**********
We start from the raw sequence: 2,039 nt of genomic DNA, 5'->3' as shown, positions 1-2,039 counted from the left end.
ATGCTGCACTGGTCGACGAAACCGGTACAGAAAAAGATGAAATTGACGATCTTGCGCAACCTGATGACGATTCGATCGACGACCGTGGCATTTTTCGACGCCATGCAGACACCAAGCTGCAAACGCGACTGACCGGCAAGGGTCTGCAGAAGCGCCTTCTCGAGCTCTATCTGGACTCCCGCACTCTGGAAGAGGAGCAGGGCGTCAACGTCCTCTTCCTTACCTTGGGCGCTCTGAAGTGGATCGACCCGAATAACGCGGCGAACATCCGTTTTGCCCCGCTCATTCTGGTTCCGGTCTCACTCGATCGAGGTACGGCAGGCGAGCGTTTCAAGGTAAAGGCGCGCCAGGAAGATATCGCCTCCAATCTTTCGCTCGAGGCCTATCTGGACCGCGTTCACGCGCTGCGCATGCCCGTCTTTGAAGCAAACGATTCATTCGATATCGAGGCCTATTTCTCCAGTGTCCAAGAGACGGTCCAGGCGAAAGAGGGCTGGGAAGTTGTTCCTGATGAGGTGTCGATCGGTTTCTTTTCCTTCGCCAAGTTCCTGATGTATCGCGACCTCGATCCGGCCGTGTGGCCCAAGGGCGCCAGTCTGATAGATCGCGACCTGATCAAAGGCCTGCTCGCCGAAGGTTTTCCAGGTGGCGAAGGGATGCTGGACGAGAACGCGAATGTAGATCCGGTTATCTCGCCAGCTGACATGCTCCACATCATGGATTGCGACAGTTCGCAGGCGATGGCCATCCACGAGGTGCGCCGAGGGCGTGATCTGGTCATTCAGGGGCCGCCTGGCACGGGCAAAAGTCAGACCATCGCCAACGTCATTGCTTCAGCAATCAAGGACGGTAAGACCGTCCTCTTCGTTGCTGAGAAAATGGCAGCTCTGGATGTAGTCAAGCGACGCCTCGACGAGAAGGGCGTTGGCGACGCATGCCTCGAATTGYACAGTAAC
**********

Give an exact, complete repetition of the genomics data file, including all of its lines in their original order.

We start from the raw sequence: 2,039 nt of genomic DNA, 5'->3' as shown, positions 1-2,039 counted from the left end.
ATGCTGCACTGGTCGACGAAACCGGTACAGAAAAAGATGAAATTGACGATCTTGCGCAACCTGATGACGATTCGATCGACGACCGTGGCATTTTTCGACGCCATGCAGACACCAAGCTGCAAACGCGACTGACCGGCAAGGGTCTGCAGAAGCGCCTTCTCGAGCTCTATCTGGACTCCCGCACTCTGGAAGAGGAGCAGGGCGTCAACGTCCTCTTCCTTACCTTGGGCGCTCTGAAGTGGATCGACCCGAATAACGCGGCGAACATCCGTTTTGCCCCGCTCATTCTGGTTCCGGTCTCACTCGATCGAGGTACGGCAGGCGAGCGTTTCAAGGTAAAGGCGCGCCAGGAAGATATCGCCTCCAATCTTTCGCTCGAGGCCTATCTGGACCGCGTTCACGCGCTGCGCATGCCCGTCTTTGAAGCAAACGATTCATTCGATATCGAGGCCTATTTCTCCAGTGTCCAAGAGACGGTCCAGGCGAAAGAGGGCTGGGAAGTTGTTCCTGATGAGGTGTCGATCGGTTTCTTTTCCTTCGCCAAGTTCCTGATGTATCGCGACCTCGATCCGGCCGTGTGGCCCAAGGGCGCCAGTCTGATAGATCGCGACCTGATCAAAGGCCTGCTCGCCGAAGGTTTTCCAGGTGGCGAAGGGATGCTGGACGAGAACGCGAATGTAGATCCGGTTATCTCGCCAGCTGACATGCTCCACATCATGGATTGCGACAGTTCGCAGGCGATGGCCATCCACGAGGTGCGCCGAGGGCGTGATCTGGTCATTCAGGGGCCGCCTGGCACGGGCAAAAGTCAGACCATCGCCAACGTCATTGCTTCAGCAATCAAGGACGGTAAGACCGTCCTCTTCGTTGCTGAGAAAATGGCAGCTCTGGATGTAGTCAAGCGACGCCTCGACGAGAAGGGCGTTGGCGACGCATGCCTCGAATTGYACAGTAAC